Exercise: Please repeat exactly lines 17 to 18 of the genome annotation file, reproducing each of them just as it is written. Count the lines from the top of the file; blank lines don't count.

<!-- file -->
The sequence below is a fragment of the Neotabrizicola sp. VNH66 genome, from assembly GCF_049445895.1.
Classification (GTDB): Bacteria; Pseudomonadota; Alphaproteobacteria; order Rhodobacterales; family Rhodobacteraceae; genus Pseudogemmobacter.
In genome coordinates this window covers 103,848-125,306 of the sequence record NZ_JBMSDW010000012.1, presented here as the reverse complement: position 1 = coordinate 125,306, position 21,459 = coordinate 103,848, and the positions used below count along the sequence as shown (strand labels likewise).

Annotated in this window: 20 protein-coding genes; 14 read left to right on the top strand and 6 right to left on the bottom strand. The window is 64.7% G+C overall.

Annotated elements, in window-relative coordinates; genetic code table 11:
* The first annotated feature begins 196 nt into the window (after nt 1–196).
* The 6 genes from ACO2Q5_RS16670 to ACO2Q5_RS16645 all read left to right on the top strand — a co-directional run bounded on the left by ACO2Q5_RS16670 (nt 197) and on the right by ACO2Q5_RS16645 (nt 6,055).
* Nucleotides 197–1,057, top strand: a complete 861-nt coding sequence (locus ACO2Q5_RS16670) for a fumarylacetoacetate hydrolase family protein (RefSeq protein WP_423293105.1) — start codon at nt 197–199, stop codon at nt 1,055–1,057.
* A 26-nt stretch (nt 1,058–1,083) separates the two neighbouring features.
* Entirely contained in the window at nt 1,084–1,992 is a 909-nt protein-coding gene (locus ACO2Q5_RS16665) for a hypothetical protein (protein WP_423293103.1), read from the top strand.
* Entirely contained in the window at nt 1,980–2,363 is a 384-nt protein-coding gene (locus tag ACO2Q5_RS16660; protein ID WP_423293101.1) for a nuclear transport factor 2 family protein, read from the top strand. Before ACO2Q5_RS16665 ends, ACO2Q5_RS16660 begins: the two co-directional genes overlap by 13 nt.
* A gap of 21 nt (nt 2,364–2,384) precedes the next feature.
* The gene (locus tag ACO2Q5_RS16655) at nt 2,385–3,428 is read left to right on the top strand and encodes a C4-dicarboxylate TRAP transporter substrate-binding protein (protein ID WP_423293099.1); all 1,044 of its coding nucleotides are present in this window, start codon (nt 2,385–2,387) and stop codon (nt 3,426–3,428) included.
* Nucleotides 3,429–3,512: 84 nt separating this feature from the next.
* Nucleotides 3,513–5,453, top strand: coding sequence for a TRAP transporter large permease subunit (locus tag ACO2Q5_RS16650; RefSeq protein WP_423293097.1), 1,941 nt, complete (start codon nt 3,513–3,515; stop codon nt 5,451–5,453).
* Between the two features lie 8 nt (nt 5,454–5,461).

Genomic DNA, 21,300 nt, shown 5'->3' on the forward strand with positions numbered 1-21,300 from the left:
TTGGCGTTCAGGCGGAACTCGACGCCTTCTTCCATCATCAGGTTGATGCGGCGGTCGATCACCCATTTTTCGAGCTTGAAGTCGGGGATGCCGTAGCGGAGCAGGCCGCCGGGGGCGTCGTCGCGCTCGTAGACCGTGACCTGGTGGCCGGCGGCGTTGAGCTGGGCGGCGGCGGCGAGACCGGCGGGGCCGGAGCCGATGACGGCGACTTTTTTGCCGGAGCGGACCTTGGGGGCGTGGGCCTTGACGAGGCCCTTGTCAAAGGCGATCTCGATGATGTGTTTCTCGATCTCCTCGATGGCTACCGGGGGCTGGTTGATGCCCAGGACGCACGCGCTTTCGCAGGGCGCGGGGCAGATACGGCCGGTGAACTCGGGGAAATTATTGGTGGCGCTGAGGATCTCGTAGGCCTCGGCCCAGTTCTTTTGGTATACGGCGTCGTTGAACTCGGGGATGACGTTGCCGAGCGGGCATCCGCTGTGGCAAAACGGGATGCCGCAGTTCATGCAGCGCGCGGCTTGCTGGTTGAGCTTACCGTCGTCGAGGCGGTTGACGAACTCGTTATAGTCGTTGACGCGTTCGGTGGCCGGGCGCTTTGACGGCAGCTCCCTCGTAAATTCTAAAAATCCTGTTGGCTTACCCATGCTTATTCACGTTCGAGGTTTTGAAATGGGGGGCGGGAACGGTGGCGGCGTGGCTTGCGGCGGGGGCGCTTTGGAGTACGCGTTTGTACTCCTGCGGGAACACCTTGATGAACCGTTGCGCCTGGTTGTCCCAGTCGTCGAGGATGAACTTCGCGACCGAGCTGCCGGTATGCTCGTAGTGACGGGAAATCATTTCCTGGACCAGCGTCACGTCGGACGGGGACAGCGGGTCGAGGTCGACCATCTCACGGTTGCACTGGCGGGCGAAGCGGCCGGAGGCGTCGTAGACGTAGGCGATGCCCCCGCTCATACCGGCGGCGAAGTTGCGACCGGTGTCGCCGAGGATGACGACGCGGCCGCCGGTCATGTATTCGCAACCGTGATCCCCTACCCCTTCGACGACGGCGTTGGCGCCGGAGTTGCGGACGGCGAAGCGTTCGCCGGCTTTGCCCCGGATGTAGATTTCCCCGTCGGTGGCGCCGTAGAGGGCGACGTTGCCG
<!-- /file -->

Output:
Genomic DNA, 21,300 nt, shown 5'->3' on the forward strand with positions numbered 1-21,300 from the left:
TTGGCGTTCAGGCGGAACTCGACGCCTTCTTCCATCATCAGGTTGATGCGGCGGTCGATCACCCATTTTTCGAGCTTGAAGTCGGGGATGCCGTAGCGGAGCAGGCCGCCGGGGGCGTCGTCGCGCTCGTAGACCGTGACCTGGTGGCCGGCGGCGTTGAGCTGGGCGGCGGCGGCGAGACCGGCGGGGCCGGAGCCGATGACGGCGACTTTTTTGCCGGAGCGGACCTTGGGGGCGTGGGCCTTGACGAGGCCCTTGTCAAAGGCGATCTCGATGATGTGTTTCTCGATCTCCTCGATGGCTACCGGGGGCTGGTTGATGCCCAGGACGCACGCGCTTTCGCAGGGCGCGGGGCAGATACGGCCGGTGAACTCGGGGAAATTATTGGTGGCGCTGAGGATCTCGTAGGCCTCGGCCCAGTTCTTTTGGTATACGGCGTCGTTGAACTCGGGGATGACGTTGCCGAGCGGGCATCCGCTGTGGCAAAACGGGATGCCGCAGTTCATGCAGCGCGCGGCTTGCTGGTTGAGCTTACCGTCGTCGAGGCGGTTGACGAACTCGTTATAGTCGTTGACGCGTTCGGTGGCCGGGCGCTTTGACGGCAGCTCCCTCGTAAATTCTAAAAATCCTGTTGGCTTACCCATGCTTATTCACGTTCGAGGTTTTGAAATGGGGGGCGGGAACGGTGGCGGCGTGGCTTGCGGCGGGGGCGCTTTGGAGTACGCGTTTGTACTCCTGCGGGAACACCTTGATGAACCGTTGCGCCTGGTTGTCCCAGTCGTCGAGGATGAACTTCGCGACCGAGCTGCCGGTATGCTCGTAGTGACGGGAAATCATTTCCTGGACCAGCGTCACGTCGGACGGGGACAGCGGGTCGAGGTCGACCATCTCACGGTTGCACTGGCGGGCGAAGCGGCCGGAGGCGTCGTAGACGTAGGCGATGCCCCCGCTCATACCGGCGGCGAAGTTGCGACCGGTGTCGCCGAGGATGACGACGCGGCCGCCGGTCATGTATTCGCAACCGTGATCCCCTACCCCTTCGACGACGGCGTTGGCGCCGGAGTTGCGGACGGCGAAGCGTTCGCCGGCTTTGCCCCGGATGTAGATTTCCCCGTCGGTGGCGCCGTAGAGGGCGACGTTGCCG